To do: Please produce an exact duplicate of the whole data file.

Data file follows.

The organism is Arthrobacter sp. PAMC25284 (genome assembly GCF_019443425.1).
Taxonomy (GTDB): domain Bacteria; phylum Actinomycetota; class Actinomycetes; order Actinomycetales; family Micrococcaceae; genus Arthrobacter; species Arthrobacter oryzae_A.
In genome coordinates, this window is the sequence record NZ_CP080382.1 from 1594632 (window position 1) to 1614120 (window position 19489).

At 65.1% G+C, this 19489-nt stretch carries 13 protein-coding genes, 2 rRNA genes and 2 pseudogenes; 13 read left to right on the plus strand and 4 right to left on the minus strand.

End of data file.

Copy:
The organism is Arthrobacter sp. PAMC25284 (genome assembly GCF_019443425.1).
Taxonomy (GTDB): domain Bacteria; phylum Actinomycetota; class Actinomycetes; order Actinomycetales; family Micrococcaceae; genus Arthrobacter; species Arthrobacter oryzae_A.
In genome coordinates, this window is the sequence record NZ_CP080382.1 from 1594632 (window position 1) to 1614120 (window position 19489).

At 65.1% G+C, this 19489-nt stretch carries 13 protein-coding genes, 2 rRNA genes and 2 pseudogenes; 13 read left to right on the plus strand and 4 right to left on the minus strand.